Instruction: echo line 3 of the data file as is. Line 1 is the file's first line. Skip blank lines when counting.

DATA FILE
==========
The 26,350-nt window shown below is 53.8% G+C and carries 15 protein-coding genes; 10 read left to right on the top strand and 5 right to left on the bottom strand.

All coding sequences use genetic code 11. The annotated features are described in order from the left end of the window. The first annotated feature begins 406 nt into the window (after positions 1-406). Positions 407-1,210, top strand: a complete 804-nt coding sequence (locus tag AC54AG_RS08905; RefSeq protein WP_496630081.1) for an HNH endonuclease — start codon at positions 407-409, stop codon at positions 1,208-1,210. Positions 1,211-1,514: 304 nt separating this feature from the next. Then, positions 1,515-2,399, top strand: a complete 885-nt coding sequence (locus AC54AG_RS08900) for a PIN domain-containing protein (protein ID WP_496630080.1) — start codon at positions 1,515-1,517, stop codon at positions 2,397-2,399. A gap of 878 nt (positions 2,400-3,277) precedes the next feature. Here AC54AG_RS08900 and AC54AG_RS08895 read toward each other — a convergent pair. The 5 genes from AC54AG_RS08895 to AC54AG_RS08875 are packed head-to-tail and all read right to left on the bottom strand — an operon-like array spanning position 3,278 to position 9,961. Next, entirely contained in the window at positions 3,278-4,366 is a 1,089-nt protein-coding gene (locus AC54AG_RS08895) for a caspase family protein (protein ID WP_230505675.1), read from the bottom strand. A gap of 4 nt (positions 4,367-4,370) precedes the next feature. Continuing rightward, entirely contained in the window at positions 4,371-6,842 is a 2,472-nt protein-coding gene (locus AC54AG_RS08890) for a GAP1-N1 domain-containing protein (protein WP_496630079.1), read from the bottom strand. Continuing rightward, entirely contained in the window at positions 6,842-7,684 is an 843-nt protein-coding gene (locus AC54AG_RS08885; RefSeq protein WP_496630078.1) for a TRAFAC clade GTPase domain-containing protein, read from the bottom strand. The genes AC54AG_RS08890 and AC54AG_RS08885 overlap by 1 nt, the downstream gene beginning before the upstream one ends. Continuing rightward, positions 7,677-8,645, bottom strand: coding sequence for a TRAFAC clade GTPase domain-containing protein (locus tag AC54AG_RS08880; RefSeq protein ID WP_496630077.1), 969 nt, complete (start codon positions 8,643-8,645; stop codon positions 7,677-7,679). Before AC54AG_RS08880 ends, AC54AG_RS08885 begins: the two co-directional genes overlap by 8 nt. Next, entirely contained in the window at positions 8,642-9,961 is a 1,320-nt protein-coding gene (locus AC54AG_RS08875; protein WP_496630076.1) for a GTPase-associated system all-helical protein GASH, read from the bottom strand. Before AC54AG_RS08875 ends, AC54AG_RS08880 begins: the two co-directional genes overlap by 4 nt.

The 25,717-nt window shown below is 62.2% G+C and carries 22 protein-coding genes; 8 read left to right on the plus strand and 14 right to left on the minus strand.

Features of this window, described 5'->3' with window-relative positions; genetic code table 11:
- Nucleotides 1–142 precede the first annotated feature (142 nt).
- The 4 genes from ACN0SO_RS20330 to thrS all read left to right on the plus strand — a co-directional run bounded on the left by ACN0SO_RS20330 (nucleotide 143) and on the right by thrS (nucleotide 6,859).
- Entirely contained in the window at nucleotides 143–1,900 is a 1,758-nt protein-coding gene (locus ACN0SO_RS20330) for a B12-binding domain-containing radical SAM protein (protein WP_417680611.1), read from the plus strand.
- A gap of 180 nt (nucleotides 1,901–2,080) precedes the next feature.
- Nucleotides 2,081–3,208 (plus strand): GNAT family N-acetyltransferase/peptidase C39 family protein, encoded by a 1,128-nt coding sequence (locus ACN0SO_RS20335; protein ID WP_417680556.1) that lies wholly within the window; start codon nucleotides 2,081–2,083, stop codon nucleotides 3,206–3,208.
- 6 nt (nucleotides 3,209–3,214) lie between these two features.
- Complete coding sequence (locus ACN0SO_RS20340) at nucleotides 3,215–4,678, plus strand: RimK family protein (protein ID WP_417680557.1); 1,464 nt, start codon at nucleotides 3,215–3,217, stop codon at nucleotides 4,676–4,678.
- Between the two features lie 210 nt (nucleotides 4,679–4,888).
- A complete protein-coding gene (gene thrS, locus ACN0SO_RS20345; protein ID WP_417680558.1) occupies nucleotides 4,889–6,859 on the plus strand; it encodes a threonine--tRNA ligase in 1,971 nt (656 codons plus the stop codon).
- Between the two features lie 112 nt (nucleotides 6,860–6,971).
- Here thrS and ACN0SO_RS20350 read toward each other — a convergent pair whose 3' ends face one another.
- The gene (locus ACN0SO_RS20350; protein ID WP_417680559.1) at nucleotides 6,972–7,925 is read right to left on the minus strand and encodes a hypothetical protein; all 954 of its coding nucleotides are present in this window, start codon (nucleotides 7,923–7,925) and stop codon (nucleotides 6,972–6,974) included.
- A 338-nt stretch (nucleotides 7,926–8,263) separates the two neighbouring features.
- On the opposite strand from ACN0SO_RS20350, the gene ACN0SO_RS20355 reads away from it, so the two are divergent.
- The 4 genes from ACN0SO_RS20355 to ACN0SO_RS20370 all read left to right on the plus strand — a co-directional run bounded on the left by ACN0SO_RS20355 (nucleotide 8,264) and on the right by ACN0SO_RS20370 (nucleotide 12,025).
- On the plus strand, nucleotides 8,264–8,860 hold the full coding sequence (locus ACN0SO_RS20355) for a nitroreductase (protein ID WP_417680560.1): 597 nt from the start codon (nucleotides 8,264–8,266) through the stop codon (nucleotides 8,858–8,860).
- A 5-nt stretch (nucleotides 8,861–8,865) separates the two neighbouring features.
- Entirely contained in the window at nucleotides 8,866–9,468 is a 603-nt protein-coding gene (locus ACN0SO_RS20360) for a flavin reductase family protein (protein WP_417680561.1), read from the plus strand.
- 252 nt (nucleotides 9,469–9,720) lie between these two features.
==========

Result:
The 25,717-nt window shown below is 62.2% G+C and carries 22 protein-coding genes; 8 read left to right on the plus strand and 14 right to left on the minus strand.